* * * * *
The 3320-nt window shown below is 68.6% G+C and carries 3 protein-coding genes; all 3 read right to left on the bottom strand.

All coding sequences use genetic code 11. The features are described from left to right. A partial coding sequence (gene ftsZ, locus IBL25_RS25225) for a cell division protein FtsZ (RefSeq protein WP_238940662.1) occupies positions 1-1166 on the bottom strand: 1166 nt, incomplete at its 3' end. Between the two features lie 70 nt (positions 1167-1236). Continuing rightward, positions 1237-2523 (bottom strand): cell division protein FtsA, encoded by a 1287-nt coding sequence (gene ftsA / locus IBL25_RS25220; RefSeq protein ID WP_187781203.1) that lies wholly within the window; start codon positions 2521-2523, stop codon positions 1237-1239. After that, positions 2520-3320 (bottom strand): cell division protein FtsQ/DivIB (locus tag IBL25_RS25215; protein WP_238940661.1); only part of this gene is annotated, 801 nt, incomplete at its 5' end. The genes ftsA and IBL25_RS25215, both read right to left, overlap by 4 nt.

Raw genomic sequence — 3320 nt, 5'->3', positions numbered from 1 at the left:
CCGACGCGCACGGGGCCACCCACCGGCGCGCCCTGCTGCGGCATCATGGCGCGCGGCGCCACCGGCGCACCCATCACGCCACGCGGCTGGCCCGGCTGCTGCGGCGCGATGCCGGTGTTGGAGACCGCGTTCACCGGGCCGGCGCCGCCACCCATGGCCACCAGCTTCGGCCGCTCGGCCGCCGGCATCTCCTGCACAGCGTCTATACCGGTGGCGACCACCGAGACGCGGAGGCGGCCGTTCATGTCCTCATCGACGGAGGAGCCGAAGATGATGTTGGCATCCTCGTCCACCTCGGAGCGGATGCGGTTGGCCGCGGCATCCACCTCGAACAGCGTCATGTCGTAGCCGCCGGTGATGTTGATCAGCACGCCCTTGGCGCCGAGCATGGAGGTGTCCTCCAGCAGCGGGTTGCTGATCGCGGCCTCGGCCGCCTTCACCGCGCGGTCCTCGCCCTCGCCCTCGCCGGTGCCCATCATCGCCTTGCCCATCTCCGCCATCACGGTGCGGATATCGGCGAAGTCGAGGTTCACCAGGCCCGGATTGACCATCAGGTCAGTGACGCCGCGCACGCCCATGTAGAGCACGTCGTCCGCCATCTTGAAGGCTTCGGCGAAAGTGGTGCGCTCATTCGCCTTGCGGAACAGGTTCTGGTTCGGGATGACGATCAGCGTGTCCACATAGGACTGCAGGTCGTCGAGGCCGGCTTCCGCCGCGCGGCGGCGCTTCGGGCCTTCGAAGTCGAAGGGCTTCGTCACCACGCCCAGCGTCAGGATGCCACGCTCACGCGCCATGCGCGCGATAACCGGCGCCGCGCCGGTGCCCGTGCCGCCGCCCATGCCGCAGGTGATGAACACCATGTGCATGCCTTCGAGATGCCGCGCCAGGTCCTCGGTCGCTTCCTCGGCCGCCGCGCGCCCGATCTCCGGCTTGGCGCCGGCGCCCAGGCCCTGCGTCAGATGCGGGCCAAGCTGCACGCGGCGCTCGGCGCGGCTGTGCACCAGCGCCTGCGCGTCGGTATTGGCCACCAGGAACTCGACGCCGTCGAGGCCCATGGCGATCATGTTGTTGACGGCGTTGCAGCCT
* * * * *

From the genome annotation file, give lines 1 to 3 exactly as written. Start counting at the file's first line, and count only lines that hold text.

The 3320-nt window shown below is 68.6% G+C and carries 3 protein-coding genes; all 3 read right to left on the bottom strand.

All coding sequences use genetic code 11. The features are described from left to right. A partial coding sequence (gene ftsZ, locus IBL25_RS25225) for a cell division protein FtsZ (RefSeq protein WP_238940662.1) occupies positions 1-1166 on the bottom strand: 1166 nt, incomplete at its 3' end. Between the two features lie 70 nt (positions 1167-1236). Continuing rightward, positions 1237-2523 (bottom strand): cell division protein FtsA, encoded by a 1287-nt coding sequence (gene ftsA / locus IBL25_RS25220; RefSeq protein ID WP_187781203.1) that lies wholly within the window; start codon positions 2521-2523, stop codon positions 1237-1239. After that, positions 2520-3320 (bottom strand): cell division protein FtsQ/DivIB (locus tag IBL25_RS25215; protein WP_238940661.1); only part of this gene is annotated, 801 nt, incomplete at its 5' end. The genes ftsA and IBL25_RS25215, both read right to left, overlap by 4 nt.

Raw genomic sequence — 3320 nt, 5'->3', positions numbered from 1 at the left: